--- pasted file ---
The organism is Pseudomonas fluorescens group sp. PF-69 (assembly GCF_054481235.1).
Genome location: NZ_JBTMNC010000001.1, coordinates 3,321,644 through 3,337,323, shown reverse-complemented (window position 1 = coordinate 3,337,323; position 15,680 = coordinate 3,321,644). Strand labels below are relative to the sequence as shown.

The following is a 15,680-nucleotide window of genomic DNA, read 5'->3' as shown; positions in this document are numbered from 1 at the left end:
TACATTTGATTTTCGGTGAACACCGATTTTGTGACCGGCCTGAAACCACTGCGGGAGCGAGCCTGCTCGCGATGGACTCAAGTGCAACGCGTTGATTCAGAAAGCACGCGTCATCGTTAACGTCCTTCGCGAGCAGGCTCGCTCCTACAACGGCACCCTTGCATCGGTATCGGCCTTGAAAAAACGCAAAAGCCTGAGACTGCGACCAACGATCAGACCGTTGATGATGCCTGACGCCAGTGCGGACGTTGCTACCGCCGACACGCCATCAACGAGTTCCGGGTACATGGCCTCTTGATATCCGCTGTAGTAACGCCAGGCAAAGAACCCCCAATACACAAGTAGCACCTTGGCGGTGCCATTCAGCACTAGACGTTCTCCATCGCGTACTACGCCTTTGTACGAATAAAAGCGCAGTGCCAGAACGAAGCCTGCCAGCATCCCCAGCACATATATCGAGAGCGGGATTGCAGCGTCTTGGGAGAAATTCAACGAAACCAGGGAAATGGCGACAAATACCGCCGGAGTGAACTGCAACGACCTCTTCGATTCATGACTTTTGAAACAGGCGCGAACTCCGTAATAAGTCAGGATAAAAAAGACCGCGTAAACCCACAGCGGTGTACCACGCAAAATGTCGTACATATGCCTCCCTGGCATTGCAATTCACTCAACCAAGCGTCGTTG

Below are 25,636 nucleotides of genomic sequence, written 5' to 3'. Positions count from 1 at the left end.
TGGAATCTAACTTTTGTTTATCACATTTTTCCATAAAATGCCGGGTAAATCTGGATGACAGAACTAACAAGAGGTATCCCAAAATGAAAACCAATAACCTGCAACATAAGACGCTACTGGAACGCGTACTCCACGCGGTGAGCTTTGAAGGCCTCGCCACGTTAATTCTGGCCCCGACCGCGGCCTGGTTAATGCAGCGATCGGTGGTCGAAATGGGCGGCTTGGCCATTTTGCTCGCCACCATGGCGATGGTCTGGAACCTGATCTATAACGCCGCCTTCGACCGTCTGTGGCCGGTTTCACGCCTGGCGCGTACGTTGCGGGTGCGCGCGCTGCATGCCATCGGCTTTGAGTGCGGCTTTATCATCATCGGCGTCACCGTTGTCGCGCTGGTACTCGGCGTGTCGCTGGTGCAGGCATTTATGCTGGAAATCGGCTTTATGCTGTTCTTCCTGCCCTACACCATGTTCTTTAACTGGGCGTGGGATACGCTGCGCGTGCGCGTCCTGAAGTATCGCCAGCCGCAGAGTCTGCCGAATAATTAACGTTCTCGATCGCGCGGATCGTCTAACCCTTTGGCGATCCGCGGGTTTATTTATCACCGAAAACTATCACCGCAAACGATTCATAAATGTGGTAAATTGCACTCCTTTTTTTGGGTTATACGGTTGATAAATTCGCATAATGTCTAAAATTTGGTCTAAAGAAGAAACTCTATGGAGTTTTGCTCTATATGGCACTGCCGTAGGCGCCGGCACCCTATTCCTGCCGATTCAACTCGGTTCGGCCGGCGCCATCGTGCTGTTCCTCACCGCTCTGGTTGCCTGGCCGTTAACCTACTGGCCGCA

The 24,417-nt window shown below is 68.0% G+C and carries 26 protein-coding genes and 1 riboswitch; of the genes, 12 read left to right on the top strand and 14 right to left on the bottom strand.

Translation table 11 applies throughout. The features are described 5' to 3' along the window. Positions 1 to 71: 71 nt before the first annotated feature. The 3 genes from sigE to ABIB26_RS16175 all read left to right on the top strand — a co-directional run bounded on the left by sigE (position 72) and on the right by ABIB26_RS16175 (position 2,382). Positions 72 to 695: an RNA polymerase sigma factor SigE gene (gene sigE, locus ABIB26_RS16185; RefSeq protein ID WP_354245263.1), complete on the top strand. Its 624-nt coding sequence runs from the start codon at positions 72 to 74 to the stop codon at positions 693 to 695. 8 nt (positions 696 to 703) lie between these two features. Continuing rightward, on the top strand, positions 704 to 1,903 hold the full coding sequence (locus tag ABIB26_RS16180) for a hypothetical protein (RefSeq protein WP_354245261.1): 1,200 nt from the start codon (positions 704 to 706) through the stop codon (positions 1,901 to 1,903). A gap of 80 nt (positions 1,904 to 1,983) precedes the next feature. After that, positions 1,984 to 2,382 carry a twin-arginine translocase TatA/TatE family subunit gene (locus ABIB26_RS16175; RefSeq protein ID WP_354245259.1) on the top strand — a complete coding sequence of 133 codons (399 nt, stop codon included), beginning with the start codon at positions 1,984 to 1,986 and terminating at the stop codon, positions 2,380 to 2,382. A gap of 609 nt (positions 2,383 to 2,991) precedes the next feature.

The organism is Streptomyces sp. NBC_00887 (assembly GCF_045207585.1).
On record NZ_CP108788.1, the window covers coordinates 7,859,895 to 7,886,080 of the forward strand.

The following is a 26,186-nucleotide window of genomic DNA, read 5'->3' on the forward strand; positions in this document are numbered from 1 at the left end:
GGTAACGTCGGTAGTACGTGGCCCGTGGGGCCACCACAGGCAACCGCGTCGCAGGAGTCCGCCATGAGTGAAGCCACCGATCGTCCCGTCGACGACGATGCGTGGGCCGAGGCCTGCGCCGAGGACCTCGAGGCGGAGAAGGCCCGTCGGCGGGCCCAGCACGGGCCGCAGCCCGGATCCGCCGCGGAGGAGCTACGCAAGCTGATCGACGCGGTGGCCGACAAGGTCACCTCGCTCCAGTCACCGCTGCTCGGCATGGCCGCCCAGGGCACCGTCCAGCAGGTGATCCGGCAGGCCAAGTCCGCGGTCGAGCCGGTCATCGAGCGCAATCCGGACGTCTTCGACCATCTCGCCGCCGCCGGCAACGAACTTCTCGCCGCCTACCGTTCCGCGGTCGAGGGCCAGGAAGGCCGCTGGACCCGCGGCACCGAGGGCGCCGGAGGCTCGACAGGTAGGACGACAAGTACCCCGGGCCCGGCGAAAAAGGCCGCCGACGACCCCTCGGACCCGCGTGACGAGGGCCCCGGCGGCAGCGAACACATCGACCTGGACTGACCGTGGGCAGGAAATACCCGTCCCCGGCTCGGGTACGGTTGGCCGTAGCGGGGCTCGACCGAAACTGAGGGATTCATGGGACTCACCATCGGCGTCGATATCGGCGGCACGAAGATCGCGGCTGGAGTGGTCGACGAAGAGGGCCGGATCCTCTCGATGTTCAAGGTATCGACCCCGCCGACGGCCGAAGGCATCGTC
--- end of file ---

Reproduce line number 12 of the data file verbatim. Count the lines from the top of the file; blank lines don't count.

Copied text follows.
GGTAACGTCGGTAGTACGTGGCCCGTGGGGCCACCACAGGCAACCGCGTCGCAGGAGTCCGCCATGAGTGAAGCCACCGATCGTCCCGTCGACGACGATGCGTGGGCCGAGGCCTGCGCCGAGGACCTCGAGGCGGAGAAGGCCCGTCGGCGGGCCCAGCACGGGCCGCAGCCCGGATCCGCCGCGGAGGAGCTACGCAAGCTGATCGACGCGGTGGCCGACAAGGTCACCTCGCTCCAGTCACCGCTGCTCGGCATGGCCGCCCAGGGCACCGTCCAGCAGGTGATCCGGCAGGCCAAGTCCGCGGTCGAGCCGGTCATCGAGCGCAATCCGGACGTCTTCGACCATCTCGCCGCCGCCGGCAACGAACTTCTCGCCGCCTACCGTTCCGCGGTCGAGGGCCAGGAAGGCCGCTGGACCCGCGGCACCGAGGGCGCCGGAGGCTCGACAGGTAGGACGACAAGTACCCCGGGCCCGGCGAAAAAGGCCGCCGACGACCCCTCGGACCCGCGTGACGAGGGCCCCGGCGGCAGCGAACACATCGACCTGGACTGACCGTGGGCAGGAAATACCCGTCCCCGGCTCGGGTACGGTTGGCCGTAGCGGGGCTCGACCGAAACTGAGGGATTCATGGGACTCACCATCGGCGTCGATATCGGCGGCACGAAGATCGCGGCTGGAGTGGTCGACGAAGAGGGCCGGATCCTCTCGATGTTCAAGGTATCGACCCCGCCGACGGCCGAAGGCATCGTC